The ADEA Defendants presented evidence that the change in employee life insurance benefits was motivated by a desire to reduce costs and bring life insurance benefits in line with those provided by other companies. There was evidence showing 73% of all companies and 85% of non-manufacturing companies do not provide life insurance benefits to retirees. The ADEA Defendants also presented evidence the cost reductions would not affect customer service but would assist them in remaining competitive and maintaining profitability. None of this evidence was controverted by the ADEA Plaintiffs and the ADEA Plaintiffs do not challenge the district court's statement the evidence showed the reduction or elimination of group life insurance benefits “would result in annual cash savings of approximately $4 million, annual expense reductions of $9.4 million, and a reduction in accrued balance sheet liabilities of $72.4 million.”
On appeal, the parties continue to dispute whether the ADEA Plaintiffs' statistical evidence was sufficient to meet the prima facie burden. It is unnecessary to address this issue because summary judgment in favor of the ADEA Defendants was appropriate based on the RFOA defense.
The ADEA Plaintiffs assert the ADEA Defendants cannot meet their burden under the RFOA test unless they satisfy the standard set out in 29 C.F.R. § 1625.10(a), which permits reductions in employee benefit plans if justified by “significant cost considerations.” The district court concluded this argument is misguided because § 1625.10(a) is inapplicable to the RFOA defense. Having reviewed the applicable law and the parties' arguments, we conclude, as did the district court, that § 1625.10(a), by its express terms, applies only to the equal cost/equal benefit safe harbor set out in 29 U.S.C. § 623(f)(2)(B)(i) and not the RFOA defense set out in 29 U.S.C. § 623(f)(1).25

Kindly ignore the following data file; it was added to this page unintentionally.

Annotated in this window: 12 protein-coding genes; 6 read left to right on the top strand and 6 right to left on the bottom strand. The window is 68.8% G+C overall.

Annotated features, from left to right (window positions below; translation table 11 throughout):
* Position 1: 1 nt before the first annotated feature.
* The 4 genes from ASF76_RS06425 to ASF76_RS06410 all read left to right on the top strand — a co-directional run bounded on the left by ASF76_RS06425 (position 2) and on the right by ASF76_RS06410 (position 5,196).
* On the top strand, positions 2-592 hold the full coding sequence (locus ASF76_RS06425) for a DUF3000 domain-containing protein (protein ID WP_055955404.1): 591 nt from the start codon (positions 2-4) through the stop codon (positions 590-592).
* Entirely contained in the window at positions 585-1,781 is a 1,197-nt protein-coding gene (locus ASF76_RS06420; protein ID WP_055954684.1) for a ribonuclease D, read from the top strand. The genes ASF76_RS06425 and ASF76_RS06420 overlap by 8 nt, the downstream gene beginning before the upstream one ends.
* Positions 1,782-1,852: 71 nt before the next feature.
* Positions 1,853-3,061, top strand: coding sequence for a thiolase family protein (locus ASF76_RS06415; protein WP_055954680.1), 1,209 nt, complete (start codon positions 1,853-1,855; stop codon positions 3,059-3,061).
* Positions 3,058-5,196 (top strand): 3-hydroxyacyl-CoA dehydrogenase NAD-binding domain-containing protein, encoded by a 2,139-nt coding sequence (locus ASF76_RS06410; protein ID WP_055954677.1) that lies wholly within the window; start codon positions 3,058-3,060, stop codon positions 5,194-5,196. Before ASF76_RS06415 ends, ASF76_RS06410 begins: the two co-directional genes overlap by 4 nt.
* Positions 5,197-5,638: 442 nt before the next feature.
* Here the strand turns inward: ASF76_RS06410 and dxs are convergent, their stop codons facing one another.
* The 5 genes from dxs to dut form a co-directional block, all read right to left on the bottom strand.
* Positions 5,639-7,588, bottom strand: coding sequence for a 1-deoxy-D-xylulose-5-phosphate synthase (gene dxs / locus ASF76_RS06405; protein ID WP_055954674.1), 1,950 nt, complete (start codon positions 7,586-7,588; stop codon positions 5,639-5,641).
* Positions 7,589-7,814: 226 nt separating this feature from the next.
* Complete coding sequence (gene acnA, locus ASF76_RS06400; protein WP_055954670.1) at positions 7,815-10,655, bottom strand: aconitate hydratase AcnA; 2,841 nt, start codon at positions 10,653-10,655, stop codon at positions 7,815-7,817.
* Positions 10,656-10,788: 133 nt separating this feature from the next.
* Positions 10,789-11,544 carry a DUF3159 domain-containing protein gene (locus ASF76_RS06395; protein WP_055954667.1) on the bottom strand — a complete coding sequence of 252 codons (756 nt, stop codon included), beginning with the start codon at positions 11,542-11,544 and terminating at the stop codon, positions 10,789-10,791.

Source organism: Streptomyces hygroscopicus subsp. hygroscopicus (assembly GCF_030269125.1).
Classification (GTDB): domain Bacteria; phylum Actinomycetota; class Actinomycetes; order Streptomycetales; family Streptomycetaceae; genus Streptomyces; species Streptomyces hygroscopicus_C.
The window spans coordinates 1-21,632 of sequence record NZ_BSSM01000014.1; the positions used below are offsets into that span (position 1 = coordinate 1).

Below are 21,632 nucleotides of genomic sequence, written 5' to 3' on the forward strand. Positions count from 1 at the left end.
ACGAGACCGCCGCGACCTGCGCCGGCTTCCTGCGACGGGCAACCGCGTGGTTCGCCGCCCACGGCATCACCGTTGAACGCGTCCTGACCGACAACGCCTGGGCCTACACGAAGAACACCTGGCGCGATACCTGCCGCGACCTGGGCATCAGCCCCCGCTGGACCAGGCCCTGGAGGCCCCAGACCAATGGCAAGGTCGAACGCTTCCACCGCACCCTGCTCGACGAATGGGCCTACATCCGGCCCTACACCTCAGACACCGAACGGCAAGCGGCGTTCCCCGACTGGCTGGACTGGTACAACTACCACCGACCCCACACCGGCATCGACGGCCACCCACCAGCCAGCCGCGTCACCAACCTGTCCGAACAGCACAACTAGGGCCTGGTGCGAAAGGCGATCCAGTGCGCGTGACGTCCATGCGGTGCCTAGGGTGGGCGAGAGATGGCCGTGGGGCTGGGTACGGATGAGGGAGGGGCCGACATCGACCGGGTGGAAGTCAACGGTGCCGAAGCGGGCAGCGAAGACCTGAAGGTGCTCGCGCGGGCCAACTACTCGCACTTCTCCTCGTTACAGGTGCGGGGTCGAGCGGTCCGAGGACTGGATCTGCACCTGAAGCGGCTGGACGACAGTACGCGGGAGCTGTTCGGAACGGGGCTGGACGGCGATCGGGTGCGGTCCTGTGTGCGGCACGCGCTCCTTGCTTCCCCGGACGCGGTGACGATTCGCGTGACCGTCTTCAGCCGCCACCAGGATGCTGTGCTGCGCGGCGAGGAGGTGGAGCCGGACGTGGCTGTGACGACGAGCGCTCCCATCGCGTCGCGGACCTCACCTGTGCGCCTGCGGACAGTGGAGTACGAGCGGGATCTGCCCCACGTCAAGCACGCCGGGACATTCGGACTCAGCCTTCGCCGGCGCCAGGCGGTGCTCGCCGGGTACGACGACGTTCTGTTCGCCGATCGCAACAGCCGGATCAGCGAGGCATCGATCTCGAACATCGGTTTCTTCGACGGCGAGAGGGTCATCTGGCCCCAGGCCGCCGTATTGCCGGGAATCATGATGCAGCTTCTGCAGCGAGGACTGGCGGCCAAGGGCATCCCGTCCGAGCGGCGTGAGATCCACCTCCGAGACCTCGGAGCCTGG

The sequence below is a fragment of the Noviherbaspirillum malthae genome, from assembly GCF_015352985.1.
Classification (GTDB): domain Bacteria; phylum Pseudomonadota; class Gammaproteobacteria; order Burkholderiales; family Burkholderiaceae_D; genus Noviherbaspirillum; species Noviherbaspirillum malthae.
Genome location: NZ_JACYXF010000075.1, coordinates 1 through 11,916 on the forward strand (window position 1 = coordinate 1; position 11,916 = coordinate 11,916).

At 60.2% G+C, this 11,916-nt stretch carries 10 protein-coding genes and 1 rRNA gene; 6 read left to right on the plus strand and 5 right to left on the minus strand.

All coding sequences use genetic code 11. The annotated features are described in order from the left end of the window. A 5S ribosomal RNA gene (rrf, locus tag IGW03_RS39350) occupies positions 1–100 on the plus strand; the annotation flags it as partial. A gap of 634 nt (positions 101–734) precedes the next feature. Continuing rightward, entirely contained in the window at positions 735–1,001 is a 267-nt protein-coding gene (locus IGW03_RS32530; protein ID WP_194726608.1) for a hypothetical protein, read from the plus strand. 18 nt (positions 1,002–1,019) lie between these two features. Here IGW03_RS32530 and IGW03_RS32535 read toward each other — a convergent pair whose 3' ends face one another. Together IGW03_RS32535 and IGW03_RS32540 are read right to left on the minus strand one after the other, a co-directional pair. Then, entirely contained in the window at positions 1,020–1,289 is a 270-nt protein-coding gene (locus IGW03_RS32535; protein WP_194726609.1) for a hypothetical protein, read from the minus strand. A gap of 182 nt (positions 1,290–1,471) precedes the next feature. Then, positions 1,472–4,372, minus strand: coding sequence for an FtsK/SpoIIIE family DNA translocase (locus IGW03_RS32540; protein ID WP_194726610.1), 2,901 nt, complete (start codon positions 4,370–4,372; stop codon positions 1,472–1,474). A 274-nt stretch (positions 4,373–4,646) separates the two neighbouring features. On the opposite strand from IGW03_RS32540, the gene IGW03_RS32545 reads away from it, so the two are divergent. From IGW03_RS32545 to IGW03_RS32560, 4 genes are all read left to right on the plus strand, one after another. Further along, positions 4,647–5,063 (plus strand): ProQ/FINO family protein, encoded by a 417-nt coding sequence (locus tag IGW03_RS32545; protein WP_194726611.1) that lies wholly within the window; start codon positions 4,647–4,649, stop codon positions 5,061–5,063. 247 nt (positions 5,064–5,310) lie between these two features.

The ADEA Plaintiffs have failed to challenge the evidence supporting the ADEA Defendants' RFOA defense, confining their argument to an assertion the ADEA Defendants' evidence does not meet the significant cost consideration standard because any savings from the life insurance changes were not significant. Because the ADEA Plaintiffs have not identified a disputed issue of material fact on the reasonableness of the ADEA Defendants' actions under the applicable RFOA standard, the district court was correct to grant summary judgment in favor of the ADEA Defendants on the life insurance disparate impact claim.
B. Health Insurance Benefits
In September 2007 and January 2008, Defendant Embarq terminated or reduced company-paid medical and prescription drug benefits for Medicare-eligible retirees. The ADEA Plaintiffs alleged this was a violation of the ADEA. The ADEA Defendants moved to dismiss these health benefit claims, arguing they failed as a matter of law because federal regulations expressly permitted the reduction in such benefits for Medicare-eligible employees.